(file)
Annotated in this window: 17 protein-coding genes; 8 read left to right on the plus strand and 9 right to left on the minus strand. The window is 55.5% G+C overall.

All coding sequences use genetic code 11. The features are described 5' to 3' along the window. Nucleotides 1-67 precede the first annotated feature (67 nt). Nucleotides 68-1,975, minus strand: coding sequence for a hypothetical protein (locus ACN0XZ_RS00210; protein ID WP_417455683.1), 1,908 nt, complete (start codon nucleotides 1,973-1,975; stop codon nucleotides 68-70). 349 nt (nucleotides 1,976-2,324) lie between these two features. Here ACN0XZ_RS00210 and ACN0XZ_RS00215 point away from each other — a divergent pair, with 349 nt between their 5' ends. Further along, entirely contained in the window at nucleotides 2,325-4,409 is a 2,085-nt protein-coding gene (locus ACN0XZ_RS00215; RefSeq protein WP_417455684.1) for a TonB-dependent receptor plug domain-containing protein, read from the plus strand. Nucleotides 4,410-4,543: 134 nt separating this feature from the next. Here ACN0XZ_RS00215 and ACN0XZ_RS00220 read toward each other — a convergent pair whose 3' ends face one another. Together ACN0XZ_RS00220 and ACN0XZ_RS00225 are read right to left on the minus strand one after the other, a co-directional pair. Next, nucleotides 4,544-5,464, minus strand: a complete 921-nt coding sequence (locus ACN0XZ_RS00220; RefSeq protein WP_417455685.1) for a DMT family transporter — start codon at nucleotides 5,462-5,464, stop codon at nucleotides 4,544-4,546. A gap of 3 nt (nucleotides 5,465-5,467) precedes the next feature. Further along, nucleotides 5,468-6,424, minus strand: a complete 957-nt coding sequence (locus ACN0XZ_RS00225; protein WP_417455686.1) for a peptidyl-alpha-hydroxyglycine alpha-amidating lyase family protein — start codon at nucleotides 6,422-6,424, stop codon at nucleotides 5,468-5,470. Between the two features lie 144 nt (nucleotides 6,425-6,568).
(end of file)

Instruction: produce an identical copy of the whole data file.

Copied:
Annotated in this window: 17 protein-coding genes; 8 read left to right on the plus strand and 9 right to left on the minus strand. The window is 55.5% G+C overall.

All coding sequences use genetic code 11. The features are described 5' to 3' along the window. Nucleotides 1-67 precede the first annotated feature (67 nt). Nucleotides 68-1,975, minus strand: coding sequence for a hypothetical protein (locus ACN0XZ_RS00210; protein ID WP_417455683.1), 1,908 nt, complete (start codon nucleotides 1,973-1,975; stop codon nucleotides 68-70). 349 nt (nucleotides 1,976-2,324) lie between these two features. Here ACN0XZ_RS00210 and ACN0XZ_RS00215 point away from each other — a divergent pair, with 349 nt between their 5' ends. Further along, entirely contained in the window at nucleotides 2,325-4,409 is a 2,085-nt protein-coding gene (locus ACN0XZ_RS00215; RefSeq protein WP_417455684.1) for a TonB-dependent receptor plug domain-containing protein, read from the plus strand. Nucleotides 4,410-4,543: 134 nt separating this feature from the next. Here ACN0XZ_RS00215 and ACN0XZ_RS00220 read toward each other — a convergent pair whose 3' ends face one another. Together ACN0XZ_RS00220 and ACN0XZ_RS00225 are read right to left on the minus strand one after the other, a co-directional pair. Next, nucleotides 4,544-5,464, minus strand: a complete 921-nt coding sequence (locus ACN0XZ_RS00220; RefSeq protein WP_417455685.1) for a DMT family transporter — start codon at nucleotides 5,462-5,464, stop codon at nucleotides 4,544-4,546. A gap of 3 nt (nucleotides 5,465-5,467) precedes the next feature. Further along, nucleotides 5,468-6,424, minus strand: a complete 957-nt coding sequence (locus ACN0XZ_RS00225; protein WP_417455686.1) for a peptidyl-alpha-hydroxyglycine alpha-amidating lyase family protein — start codon at nucleotides 6,422-6,424, stop codon at nucleotides 5,468-5,470. Between the two features lie 144 nt (nucleotides 6,425-6,568).